Scoliosis Self Treatment
Introduction to Scoliosis
Watch the introduction video below to get a better understanding on how The O’Connor Technique can help people with Scoliosis
Scoliosis is an abnormal curvature of the spine to the side. In this presentation, you will learn information about Scoliosis not available elsewhere.
It will answer the Scoliosis questions:
What Causes the most common form of Scoliosis?
What Are the Symptoms of Scoliosis?
How can Scoliosis be Diagnosed?
How can Scoliosis be Successfully Treated?
What can be expected if Scoliosis is not managed successfully?
There are four categories of scoliosis:
Congenital. An inherited type present at birth.
Neuromuscular Scoliosis. The result of abnormal muscles or nerves such as accompanying cerebral palsy.
Degenerative Scoliosis. As a result of trauma, vertebral bone collapse, surgery, or age-related bone weakness as in osteoporosis.
Idiopathic Scoliosis. The most common type and is said to have no specific identifiable cause. There are many theories, some evidence that it is inherited; but none have been found to be conclusive. Effecting 2% to 3% of Americans, mostly girls, by age 16, it is the most likely diagnosis when scoliosis is seen in teenagers. Most scoliosis curves are identified by school screening exams, a child’s doctor, or by parents when uneven shoulders, a prominent shoulder blade, uneven waist, or leaning to one side is noted. A diagnosis of the type of scoliosis can be made by a careful bone exam and an X‑ray to evaluate the magnitude of the curve. However, for the average teen who doesn’t have cerebral palsy, a history of vertebral bone crushing trauma, or obvious neurological disorder, they most probably have idiopathic scoliosis.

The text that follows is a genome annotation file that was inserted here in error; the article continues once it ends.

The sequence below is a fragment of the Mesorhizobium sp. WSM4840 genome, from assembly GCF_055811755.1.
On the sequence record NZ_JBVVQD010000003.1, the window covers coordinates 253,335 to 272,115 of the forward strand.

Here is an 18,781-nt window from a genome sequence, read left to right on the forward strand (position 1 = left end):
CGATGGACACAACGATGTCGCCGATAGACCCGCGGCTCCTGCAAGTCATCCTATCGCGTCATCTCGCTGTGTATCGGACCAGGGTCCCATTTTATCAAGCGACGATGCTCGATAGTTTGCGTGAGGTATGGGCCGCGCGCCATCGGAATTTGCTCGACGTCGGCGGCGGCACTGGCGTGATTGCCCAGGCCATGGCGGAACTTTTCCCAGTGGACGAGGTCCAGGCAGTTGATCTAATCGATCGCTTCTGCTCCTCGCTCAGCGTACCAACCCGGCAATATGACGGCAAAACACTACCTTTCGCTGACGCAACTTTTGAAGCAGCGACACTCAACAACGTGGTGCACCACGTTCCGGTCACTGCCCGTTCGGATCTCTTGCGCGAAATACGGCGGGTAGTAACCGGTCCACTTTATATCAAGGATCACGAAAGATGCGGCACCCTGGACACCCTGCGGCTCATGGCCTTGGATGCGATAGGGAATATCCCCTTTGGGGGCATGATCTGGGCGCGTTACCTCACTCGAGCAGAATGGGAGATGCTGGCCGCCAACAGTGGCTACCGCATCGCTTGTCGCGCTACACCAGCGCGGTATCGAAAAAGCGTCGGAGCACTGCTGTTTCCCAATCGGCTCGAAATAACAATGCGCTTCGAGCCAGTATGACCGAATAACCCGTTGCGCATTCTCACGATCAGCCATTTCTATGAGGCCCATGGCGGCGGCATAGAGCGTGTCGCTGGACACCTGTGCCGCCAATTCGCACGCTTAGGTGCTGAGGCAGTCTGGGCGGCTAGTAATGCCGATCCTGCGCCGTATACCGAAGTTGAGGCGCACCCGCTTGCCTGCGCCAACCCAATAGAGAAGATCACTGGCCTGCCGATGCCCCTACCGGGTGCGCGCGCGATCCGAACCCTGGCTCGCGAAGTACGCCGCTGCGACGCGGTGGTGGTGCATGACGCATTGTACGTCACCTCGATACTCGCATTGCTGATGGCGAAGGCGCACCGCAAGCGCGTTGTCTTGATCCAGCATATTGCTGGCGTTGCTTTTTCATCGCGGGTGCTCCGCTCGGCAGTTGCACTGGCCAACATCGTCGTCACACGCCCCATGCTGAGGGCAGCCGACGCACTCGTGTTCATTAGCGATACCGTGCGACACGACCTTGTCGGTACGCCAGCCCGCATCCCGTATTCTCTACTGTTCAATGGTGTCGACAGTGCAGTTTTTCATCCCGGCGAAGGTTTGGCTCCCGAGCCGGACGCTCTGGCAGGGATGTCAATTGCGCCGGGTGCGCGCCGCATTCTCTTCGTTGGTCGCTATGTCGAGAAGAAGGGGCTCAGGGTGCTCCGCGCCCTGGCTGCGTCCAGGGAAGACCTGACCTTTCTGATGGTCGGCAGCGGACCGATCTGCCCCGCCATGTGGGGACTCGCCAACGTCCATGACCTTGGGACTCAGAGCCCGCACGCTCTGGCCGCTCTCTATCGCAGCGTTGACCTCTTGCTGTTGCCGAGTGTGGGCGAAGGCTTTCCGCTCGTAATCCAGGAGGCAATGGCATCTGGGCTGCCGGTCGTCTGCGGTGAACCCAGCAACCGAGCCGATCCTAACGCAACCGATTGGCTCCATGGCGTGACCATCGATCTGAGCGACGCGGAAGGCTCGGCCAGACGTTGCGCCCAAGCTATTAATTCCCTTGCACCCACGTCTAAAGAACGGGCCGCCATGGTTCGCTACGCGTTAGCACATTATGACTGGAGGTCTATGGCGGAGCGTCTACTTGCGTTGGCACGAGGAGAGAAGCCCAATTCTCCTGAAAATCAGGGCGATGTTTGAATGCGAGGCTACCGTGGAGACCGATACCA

Dr. William T. O’Connor, Jr., M.D., based on his successful treatment, has a different perspective. He rarely needs to use the term idiopathic scoliosis because that means that the cause is unknown. He can show that the cause, in most cases, is due to a displaced piece of intervertebral disc material; so, he defines and diagnoses it as “compensatory scoliosis.” By re-centralizing the displaced piece of disc material, he can correct the originating cause of the scoliosis; therefore, most “idiopathic scoliosis”can be successfully treated and resolved.
How can a teenager determine if they have a treatable form of scoliosis?
First, it is usually associated with back pain and reduced range of motion especially in the low back. Usually, there is also one sided pain in the low back. This is to which side the displaced, or off-center piece of disc material is located. When the disc material is displaced it causes a wedge-like obstruction to the normal movement and function of the low back or lumbar spine. This results in the tilting of the spine above the problem disc unit which shifts the center of gravity. This listing to one side forces the patient to re-bend the spine towards the painful side to move the center of gravity back over the hips creating the scoliosis. It is a compensatory scoliosis because the spine is compensating for the disc displacement.
There is a simple test to determine if a person has a displaced piece of disc material that is causing the compensatory scoliosis. It is called a diagnostic circumduction and available FREE through the website backpainoconnor.com. The website gives instructions on how to re-centralize the displaced disc material via a self-administered manipulation and self-directed physical therapy technique. This allows for the spine to re-align. It is extremely important to correct the scoliosis component before the final growth spurt because that may result in a permanent re-modeling of the spine.
If immediate results are desired without necessitating the reading and learning processes inherent in the website, a private evaluation, management, manipulation, and preventive education can be arranged through an individual consultation by contacting Dr. O’Connor at 707-446-0422.